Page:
After paying for my beer, I am walking back to the scout house with a handsome French guy. He is immaculately wearing a full-sleeved, knee-length, velvet black coloured coat and wearing a grey scarf around his neck. He is walking gracefully even on the snowy surface, and I am walking like an awkward unsophisticated snowman, cautious not to fall. The streets are decorated with white lights for Christmas. It doesn’t feel real to me. I touch the snow with my hand to see if it’s real indeed. The snow is very light and dry. The French guy is smiling at me and my amazement. He offers to click a few pictures of me and suggests I send it to family back in India.

The next morning, we play some fun games, participate in team building activities, solve some puzzles roaming around the city, and learn a bit more about volunteering in Europe and many more new ideas and insights have unfolded. Our team has won scarves and honey nuggets as a prize.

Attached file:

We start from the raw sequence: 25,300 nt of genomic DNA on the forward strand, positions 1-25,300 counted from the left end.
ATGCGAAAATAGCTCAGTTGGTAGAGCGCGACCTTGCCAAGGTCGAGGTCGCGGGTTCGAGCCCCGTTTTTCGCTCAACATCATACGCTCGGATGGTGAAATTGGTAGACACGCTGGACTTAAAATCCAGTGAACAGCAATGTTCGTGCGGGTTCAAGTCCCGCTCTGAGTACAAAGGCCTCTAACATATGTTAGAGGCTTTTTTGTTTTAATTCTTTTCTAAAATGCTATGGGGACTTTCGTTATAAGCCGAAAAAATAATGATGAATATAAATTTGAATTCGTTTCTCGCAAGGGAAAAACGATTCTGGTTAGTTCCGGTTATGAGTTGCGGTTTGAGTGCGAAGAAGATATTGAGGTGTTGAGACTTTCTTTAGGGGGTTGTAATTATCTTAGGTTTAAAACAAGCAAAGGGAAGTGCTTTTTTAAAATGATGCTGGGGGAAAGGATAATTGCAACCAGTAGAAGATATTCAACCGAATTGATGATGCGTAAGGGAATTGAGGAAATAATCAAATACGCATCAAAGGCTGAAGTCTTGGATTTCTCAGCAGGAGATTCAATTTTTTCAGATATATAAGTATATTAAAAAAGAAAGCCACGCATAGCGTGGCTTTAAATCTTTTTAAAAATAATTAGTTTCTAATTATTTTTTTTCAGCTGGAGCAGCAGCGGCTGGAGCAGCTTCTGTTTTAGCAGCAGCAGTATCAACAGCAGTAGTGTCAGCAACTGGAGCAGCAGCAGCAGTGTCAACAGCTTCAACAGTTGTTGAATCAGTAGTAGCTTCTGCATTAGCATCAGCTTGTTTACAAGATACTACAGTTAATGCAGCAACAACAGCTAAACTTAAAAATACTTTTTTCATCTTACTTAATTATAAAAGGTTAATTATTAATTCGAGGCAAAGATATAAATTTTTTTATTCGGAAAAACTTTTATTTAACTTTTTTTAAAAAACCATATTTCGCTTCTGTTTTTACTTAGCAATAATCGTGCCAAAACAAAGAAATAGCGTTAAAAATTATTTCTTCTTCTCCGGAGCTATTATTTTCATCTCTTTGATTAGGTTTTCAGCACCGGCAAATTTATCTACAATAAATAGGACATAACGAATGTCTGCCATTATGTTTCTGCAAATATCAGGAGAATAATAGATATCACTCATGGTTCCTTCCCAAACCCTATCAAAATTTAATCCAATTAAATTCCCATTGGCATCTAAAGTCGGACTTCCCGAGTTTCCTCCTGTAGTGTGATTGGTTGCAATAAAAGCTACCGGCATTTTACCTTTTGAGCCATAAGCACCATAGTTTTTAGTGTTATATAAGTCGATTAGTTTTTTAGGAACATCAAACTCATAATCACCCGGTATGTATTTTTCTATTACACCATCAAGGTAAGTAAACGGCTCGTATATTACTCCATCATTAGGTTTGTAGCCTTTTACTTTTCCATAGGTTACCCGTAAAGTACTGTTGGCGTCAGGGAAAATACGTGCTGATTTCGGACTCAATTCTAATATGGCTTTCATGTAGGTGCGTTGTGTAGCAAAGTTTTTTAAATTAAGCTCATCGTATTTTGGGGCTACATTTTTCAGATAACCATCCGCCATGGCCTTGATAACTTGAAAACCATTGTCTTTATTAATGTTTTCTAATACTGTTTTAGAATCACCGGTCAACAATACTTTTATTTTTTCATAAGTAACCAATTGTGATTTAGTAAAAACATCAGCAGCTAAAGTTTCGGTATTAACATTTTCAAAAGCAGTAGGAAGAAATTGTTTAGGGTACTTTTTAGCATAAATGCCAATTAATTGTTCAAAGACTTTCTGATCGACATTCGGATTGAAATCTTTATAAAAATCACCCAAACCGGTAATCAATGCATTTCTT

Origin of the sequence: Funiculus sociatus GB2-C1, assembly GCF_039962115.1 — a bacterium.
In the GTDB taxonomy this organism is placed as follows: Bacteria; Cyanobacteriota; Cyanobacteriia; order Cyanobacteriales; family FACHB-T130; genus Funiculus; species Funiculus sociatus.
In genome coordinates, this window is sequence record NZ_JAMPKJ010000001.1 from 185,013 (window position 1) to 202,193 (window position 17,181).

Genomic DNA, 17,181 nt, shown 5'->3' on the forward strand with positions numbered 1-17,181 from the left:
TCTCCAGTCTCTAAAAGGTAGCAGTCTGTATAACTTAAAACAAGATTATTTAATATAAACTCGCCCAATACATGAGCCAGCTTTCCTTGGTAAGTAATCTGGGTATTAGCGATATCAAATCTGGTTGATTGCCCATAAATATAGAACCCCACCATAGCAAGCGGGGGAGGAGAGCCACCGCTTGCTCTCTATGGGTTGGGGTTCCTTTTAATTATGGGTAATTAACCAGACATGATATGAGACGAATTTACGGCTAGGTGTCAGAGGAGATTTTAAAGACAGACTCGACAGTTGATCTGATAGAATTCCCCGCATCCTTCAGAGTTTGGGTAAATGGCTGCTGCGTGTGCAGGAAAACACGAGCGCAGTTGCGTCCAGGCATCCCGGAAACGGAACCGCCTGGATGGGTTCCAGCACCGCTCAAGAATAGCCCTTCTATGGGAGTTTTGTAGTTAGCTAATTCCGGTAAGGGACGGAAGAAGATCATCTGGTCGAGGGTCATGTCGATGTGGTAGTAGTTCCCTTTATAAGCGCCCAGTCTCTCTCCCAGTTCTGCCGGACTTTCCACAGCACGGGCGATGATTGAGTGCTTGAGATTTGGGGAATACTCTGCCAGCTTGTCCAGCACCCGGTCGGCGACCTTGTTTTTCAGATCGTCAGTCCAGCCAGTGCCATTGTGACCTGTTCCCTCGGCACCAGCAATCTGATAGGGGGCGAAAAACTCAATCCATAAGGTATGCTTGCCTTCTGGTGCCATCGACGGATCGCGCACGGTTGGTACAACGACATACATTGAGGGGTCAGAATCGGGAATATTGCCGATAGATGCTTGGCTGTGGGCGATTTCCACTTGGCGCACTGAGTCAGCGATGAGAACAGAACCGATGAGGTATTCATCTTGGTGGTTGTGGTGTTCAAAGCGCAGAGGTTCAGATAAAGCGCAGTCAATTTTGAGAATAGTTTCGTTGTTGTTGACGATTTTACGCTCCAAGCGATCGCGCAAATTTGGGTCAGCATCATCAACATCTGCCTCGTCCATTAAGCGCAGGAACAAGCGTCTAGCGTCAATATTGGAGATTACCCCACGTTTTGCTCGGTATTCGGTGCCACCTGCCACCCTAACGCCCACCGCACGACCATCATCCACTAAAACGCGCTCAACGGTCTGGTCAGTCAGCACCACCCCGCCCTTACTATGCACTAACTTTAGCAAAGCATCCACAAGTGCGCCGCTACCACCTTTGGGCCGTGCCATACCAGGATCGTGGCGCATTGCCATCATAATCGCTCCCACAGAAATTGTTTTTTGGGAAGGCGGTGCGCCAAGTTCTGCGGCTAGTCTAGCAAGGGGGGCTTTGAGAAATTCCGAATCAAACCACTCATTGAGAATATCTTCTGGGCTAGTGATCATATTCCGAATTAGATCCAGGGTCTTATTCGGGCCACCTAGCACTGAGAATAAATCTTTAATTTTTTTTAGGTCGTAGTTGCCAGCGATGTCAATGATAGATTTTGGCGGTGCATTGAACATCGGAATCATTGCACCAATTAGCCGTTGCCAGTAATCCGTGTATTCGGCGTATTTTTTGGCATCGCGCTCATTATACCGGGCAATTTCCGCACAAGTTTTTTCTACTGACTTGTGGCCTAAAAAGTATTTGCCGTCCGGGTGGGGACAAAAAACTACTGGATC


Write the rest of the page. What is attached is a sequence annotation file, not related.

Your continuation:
The reason I am writing this is to let you know that I also feel dull and sluggish before going out for an adventure. Almost at the verge of giving up, I just give myself a little kick. I have never ever regretted what has happened afterwards.

I wouldn’t have met these amazing people if I hadn’t come out yesterday.

If I hadn’t come out, I probably would have missed seeing this.

And this…

And this too…

Not even in my dreams had I’d imagined such beautiful place. I have made a new friend Eva. She doesn’t talk much but connected with me quite well. She is considerate and always keeps an eye on me if I need any help. “Shimpy! Maybe we can go to pub together in Bratislava, ” she adds.

Unlike our country, people here work in almost all the professions without having any sense of shame or self-loathing. Katrine works as a receptionist, Patrick works in bar. There is absolutely no difference and I love that about this society. We eat together, talk together, and play games together.